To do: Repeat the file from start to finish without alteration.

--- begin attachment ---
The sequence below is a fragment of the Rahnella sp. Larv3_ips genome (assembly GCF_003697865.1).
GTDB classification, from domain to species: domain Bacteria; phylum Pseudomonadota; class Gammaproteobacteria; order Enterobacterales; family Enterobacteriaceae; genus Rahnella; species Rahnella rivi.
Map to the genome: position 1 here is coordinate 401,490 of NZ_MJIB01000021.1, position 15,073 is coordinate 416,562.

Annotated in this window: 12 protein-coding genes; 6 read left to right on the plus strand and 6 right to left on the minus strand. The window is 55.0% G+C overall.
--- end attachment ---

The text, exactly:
The sequence below is a fragment of the Rahnella sp. Larv3_ips genome (assembly GCF_003697865.1).
GTDB classification, from domain to species: domain Bacteria; phylum Pseudomonadota; class Gammaproteobacteria; order Enterobacterales; family Enterobacteriaceae; genus Rahnella; species Rahnella rivi.
Map to the genome: position 1 here is coordinate 401,490 of NZ_MJIB01000021.1, position 15,073 is coordinate 416,562.

Annotated in this window: 12 protein-coding genes; 6 read left to right on the plus strand and 6 right to left on the minus strand. The window is 55.0% G+C overall.